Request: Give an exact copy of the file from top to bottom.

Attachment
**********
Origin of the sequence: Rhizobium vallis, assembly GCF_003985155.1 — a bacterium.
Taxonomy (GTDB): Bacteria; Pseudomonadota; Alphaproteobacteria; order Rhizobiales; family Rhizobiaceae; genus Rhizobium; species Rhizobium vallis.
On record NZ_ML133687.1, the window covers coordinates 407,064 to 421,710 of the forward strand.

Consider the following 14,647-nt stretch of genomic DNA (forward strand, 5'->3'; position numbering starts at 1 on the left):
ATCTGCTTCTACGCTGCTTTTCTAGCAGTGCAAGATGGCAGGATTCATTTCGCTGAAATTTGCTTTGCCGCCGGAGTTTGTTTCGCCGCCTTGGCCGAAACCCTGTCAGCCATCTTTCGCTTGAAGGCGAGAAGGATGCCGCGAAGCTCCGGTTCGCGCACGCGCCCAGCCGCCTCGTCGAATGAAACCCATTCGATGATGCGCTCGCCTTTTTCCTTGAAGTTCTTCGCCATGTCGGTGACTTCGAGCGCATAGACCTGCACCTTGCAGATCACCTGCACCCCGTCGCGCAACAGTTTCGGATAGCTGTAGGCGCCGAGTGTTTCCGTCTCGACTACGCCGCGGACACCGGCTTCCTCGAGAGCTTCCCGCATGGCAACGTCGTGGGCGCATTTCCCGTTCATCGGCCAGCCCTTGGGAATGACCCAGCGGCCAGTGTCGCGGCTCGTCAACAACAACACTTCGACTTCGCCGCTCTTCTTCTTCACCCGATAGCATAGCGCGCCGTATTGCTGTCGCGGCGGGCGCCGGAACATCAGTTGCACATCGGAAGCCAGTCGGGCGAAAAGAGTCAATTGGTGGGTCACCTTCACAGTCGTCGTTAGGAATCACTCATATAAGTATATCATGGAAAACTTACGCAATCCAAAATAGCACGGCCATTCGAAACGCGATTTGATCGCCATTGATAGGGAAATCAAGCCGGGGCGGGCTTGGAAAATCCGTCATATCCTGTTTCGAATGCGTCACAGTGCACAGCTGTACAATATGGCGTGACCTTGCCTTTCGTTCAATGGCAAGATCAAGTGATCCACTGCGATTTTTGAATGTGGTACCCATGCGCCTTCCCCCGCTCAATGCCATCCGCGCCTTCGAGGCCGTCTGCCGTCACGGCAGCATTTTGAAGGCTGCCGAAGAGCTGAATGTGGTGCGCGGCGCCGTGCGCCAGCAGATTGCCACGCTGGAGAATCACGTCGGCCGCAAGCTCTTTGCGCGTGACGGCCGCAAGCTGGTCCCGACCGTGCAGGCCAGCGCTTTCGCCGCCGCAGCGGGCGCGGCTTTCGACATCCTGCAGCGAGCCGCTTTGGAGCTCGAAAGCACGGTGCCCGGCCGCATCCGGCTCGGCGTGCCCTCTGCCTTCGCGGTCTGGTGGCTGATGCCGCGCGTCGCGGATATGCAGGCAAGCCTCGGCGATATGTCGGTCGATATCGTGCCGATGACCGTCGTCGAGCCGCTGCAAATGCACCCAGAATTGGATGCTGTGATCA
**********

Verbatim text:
Origin of the sequence: Rhizobium vallis, assembly GCF_003985155.1 — a bacterium.
Taxonomy (GTDB): Bacteria; Pseudomonadota; Alphaproteobacteria; order Rhizobiales; family Rhizobiaceae; genus Rhizobium; species Rhizobium vallis.
On record NZ_ML133687.1, the window covers coordinates 407,064 to 421,710 of the forward strand.

Consider the following 14,647-nt stretch of genomic DNA (forward strand, 5'->3'; position numbering starts at 1 on the left):
ATCTGCTTCTACGCTGCTTTTCTAGCAGTGCAAGATGGCAGGATTCATTTCGCTGAAATTTGCTTTGCCGCCGGAGTTTGTTTCGCCGCCTTGGCCGAAACCCTGTCAGCCATCTTTCGCTTGAAGGCGAGAAGGATGCCGCGAAGCTCCGGTTCGCGCACGCGCCCAGCCGCCTCGTCGAATGAAACCCATTCGATGATGCGCTCGCCTTTTTCCTTGAAGTTCTTCGCCATGTCGGTGACTTCGAGCGCATAGACCTGCACCTTGCAGATCACCTGCACCCCGTCGCGCAACAGTTTCGGATAGCTGTAGGCGCCGAGTGTTTCCGTCTCGACTACGCCGCGGACACCGGCTTCCTCGAGAGCTTCCCGCATGGCAACGTCGTGGGCGCATTTCCCGTTCATCGGCCAGCCCTTGGGAATGACCCAGCGGCCAGTGTCGCGGCTCGTCAACAACAACACTTCGACTTCGCCGCTCTTCTTCTTCACCCGATAGCATAGCGCGCCGTATTGCTGTCGCGGCGGGCGCCGGAACATCAGTTGCACATCGGAAGCCAGTCGGGCGAAAAGAGTCAATTGGTGGGTCACCTTCACAGTCGTCGTTAGGAATCACTCATATAAGTATATCATGGAAAACTTACGCAATCCAAAATAGCACGGCCATTCGAAACGCGATTTGATCGCCATTGATAGGGAAATCAAGCCGGGGCGGGCTTGGAAAATCCGTCATATCCTGTTTCGAATGCGTCACAGTGCACAGCTGTACAATATGGCGTGACCTTGCCTTTCGTTCAATGGCAAGATCAAGTGATCCACTGCGATTTTTGAATGTGGTACCCATGCGCCTTCCCCCGCTCAATGCCATCCGCGCCTTCGAGGCCGTCTGCCGTCACGGCAGCATTTTGAAGGCTGCCGAAGAGCTGAATGTGGTGCGCGGCGCCGTGCGCCAGCAGATTGCCACGCTGGAGAATCACGTCGGCCGCAAGCTCTTTGCGCGTGACGGCCGCAAGCTGGTCCCGACCGTGCAGGCCAGCGCTTTCGCCGCCGCAGCGGGCGCGGCTTTCGACATCCTGCAGCGAGCCGCTTTGGAGCTCGAAAGCACGGTGCCCGGCCGCATCCGGCTCGGCGTGCCCTCTGCCTTCGCGGTCTGGTGGCTGATGCCGCGCGTCGCGGATATGCAGGCAAGCCTCGGCGATATGTCGGTCGATATCGTGCCGATGACCGTCGTCGAGCCGCTGCAAATGCACCCAGAATTGGATGCTGTGATCA